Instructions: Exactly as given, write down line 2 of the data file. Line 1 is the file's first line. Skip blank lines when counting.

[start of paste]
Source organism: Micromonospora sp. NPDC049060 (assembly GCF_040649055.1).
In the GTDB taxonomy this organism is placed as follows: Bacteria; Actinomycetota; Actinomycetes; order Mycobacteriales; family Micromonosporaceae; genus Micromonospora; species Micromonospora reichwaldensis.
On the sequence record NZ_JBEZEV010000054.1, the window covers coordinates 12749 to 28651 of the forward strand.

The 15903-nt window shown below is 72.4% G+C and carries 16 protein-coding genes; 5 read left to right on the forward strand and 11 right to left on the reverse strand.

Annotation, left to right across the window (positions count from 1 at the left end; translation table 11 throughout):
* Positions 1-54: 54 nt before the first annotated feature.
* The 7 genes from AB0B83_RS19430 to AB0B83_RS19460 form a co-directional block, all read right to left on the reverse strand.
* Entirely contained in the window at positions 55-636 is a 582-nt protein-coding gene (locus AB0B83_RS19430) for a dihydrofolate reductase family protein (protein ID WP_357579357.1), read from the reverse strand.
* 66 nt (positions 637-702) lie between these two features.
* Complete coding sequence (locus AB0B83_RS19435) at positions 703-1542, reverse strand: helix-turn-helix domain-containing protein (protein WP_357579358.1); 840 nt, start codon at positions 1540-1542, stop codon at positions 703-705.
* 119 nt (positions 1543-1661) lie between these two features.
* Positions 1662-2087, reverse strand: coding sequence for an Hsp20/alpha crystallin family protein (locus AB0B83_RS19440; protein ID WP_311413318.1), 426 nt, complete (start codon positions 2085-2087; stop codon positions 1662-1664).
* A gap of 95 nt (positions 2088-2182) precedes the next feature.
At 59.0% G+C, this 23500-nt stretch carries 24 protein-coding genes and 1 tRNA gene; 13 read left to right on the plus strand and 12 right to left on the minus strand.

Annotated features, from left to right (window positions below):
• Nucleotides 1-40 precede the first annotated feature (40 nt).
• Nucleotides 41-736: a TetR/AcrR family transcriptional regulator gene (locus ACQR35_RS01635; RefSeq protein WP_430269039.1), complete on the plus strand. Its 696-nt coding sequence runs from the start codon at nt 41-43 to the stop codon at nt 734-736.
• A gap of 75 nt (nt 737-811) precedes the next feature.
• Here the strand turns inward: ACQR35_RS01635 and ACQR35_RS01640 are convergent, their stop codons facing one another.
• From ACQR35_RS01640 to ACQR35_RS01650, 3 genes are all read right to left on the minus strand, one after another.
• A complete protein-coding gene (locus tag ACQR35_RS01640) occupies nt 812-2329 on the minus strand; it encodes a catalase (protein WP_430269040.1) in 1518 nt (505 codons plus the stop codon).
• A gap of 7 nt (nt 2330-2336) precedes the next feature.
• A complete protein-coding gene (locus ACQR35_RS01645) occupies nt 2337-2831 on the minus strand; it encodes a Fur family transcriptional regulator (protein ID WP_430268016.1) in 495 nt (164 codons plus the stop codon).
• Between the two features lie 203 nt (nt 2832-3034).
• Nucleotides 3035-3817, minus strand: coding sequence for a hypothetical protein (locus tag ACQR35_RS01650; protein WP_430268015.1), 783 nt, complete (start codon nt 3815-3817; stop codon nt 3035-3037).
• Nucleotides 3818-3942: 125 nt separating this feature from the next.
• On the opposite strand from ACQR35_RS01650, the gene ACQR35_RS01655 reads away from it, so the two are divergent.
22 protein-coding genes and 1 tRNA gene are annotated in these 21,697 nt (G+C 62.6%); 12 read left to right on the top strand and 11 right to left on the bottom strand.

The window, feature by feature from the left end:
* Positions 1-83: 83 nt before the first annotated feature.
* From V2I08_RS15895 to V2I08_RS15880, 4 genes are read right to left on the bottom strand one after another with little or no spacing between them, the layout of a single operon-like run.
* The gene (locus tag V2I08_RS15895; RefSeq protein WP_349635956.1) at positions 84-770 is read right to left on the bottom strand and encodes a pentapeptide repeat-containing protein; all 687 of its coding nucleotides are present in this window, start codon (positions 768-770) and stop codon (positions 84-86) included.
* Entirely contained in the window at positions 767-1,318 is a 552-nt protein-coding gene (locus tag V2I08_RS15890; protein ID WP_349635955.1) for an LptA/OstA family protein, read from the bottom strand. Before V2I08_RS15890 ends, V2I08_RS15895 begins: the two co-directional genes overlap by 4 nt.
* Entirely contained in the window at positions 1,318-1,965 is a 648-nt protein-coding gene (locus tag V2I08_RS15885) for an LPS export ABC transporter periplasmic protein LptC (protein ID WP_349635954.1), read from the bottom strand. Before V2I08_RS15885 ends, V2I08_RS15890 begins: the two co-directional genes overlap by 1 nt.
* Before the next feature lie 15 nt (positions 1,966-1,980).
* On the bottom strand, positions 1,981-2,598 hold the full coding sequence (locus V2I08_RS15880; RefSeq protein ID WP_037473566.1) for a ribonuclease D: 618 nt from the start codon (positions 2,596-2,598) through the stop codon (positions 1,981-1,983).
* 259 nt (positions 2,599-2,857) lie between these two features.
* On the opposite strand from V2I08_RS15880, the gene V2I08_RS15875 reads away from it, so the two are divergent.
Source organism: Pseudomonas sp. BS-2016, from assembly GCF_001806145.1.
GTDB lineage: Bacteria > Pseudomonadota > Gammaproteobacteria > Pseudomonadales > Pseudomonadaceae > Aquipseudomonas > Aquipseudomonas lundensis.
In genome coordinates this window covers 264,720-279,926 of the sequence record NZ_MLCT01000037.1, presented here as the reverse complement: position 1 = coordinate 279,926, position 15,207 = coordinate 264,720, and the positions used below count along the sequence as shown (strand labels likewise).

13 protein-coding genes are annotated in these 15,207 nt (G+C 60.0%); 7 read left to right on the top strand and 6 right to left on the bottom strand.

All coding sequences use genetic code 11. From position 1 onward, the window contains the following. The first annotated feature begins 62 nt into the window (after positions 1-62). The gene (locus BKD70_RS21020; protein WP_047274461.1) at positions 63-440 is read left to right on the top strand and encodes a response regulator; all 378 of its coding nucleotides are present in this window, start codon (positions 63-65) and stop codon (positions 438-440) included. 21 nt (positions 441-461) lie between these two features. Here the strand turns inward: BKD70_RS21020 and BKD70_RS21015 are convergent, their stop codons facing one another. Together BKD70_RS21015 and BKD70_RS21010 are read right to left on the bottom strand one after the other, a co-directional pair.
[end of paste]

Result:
In the GTDB taxonomy this organism is placed as follows: Bacteria; Actinomycetota; Actinomycetes; order Mycobacteriales; family Micromonosporaceae; genus Micromonospora; species Micromonospora reichwaldensis.